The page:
To be technically correct, an entity is not a collection data structure. Instead, it is a pointer to a location in memory where the entity’s components are stored. The actual storage, though, is handled by Unity.

With this system, we can store components into contiguous arrays, and an entity is just a pointer to the archetype instance. A single function for each system can define the behavior of thousands of similar entities. This is more efficient than running an Update on every MonoBehavior in every GameObject.

For this reason, with ECS, we can use entities without any slowdown or system overhead where it was impossible with GameObject instances. For instance, having an entity for each particle of a particle system.

For more technical info on ECS there is a very detailed blog post on Unity’s official website.

The C# Job System

If ECS is how we describe the scene, we need a way to run the systems efficiently. As we said in the introduction, the modern approach to efficiency is to exploit every core in our system, and this means to run code in parallel using massive multithreaded systems.

Sadly, multi-threading is hard. Extremely hard. As any experienced developer can tell you, moving from single-thread to multi-thread programming introduce a large class of new issues and bugs such as race conditions. Moreover, for true multi-threading, we should go as much close as possible to the metal, avoiding all the dynamic allocations and deallocations of C# and the Garbage Collector and code part of our game in C++.

Luckily for us, Unity introduced a component in Data-Oriented Technology Stack with the specific purpose of simplifying multithreaded programming in Unity using only C#: the Job System.

You can imagine a Job as a piece of code that you want to run in parallel over as much cores as possible. The Unity C# Job System helps you design this code in a way to avoid all common multi-threading pitfalls using only C#. You can finally unleash all the power of your machine without writing a single line of C++ code.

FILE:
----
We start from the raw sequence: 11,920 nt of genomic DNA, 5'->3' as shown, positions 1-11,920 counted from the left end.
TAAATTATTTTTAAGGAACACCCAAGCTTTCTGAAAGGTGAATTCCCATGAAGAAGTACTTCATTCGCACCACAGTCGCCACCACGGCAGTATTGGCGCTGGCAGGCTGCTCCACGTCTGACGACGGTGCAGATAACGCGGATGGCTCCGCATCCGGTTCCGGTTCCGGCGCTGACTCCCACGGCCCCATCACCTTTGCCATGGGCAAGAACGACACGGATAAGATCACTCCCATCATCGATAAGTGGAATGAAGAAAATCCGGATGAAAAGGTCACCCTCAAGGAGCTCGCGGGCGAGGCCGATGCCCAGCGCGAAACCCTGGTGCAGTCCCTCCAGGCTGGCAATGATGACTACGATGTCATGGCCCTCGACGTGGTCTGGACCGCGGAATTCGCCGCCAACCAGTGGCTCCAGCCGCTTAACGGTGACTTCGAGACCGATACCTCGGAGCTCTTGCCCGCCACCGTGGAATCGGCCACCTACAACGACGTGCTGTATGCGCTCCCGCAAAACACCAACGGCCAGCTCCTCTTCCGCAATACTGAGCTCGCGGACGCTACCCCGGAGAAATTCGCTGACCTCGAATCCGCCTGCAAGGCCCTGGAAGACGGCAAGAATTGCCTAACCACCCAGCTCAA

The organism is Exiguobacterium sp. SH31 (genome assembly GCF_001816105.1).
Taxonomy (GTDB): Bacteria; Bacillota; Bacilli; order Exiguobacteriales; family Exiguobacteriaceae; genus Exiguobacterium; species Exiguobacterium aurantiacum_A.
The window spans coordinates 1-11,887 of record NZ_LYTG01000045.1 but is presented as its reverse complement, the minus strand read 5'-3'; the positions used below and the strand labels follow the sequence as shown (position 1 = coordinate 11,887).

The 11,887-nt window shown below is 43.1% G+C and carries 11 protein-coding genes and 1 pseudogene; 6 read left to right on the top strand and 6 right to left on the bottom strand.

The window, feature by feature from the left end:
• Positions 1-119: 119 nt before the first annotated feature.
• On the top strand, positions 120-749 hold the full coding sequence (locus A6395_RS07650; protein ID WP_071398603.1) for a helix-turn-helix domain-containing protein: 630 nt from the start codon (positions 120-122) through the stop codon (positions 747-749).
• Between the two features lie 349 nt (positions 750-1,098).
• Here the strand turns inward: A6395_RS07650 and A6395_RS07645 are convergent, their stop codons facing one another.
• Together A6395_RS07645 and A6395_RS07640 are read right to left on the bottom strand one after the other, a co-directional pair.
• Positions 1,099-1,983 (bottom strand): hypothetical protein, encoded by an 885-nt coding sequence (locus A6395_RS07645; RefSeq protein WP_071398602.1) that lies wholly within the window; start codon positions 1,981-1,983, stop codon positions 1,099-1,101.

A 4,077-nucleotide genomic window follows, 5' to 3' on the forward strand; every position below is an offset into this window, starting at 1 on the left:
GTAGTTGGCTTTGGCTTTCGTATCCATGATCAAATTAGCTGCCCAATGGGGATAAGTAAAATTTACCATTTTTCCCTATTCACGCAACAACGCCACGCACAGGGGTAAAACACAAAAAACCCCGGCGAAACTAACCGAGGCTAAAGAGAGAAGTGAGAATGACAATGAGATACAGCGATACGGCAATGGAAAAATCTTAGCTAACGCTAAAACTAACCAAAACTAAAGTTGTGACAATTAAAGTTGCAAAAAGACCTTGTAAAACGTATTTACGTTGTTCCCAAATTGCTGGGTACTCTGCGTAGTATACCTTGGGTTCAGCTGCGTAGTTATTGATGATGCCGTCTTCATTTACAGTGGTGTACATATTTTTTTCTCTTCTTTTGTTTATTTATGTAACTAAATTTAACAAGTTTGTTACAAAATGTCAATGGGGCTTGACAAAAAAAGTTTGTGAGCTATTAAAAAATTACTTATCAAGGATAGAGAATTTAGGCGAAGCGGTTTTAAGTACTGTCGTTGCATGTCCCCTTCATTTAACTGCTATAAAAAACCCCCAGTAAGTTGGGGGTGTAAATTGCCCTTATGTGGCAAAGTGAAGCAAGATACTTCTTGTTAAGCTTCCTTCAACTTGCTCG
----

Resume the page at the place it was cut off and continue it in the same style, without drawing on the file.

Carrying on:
The Burst Compiler

What if I tell you that it is possible to obtain higher performances by writing C# code instead of C++? You would think I am crazy. However, I am not, and this the goal of the last component of Data-Oriented Technology Stack (DOTS): the Burst compiler.

The Burst compiler is a specialized code-generator that compiles a subset of C# (often called High-Performance C# or HPC#) into machine code that is, most of the time, smaller and faster than the one that is generated by an equivalent C++ code.

The Burst compiler is still in preview, but you can already try it by using the Unity’s Package Manager. Of course, you get the most from it when combined with the other two DOTS components.

For more technical info on the Burst compiler, you can refer to Unity’s blog post.

Learn More About Unity Optimization

In this article, we only scratched the surface of Data-Oriented Technology Stack (DOTS). If you want to learn more on how to use the DOTS technologies and other optimization techniques for Unity you can read more in my  book Unity Game Optimization – Third Edition. This Unity book is your guide to optimizing various aspects of your game development, from game characters and scripts, right through to animations. You will also explore techniques for solving performance issues with your VR projects and learn best practices for project organization to save time through an improved workflow.

Author Bio

Dr. Davide Aversa holds a PhD in artificial intelligence and an MSc in artificial intelligence and robotics from the University of Rome La Sapienza in Italy. He has a strong interest in artificial intelligence for the development of interactive virtual agents and procedural content generation. He served as a Program Committee member of video game-related conferences such as the IEEE conference on computational intelligence and games, and he also regularly participates in game-jam contests. He also writes a blog on game design and game development.

You can find him on Twitter, Github, Linkedin.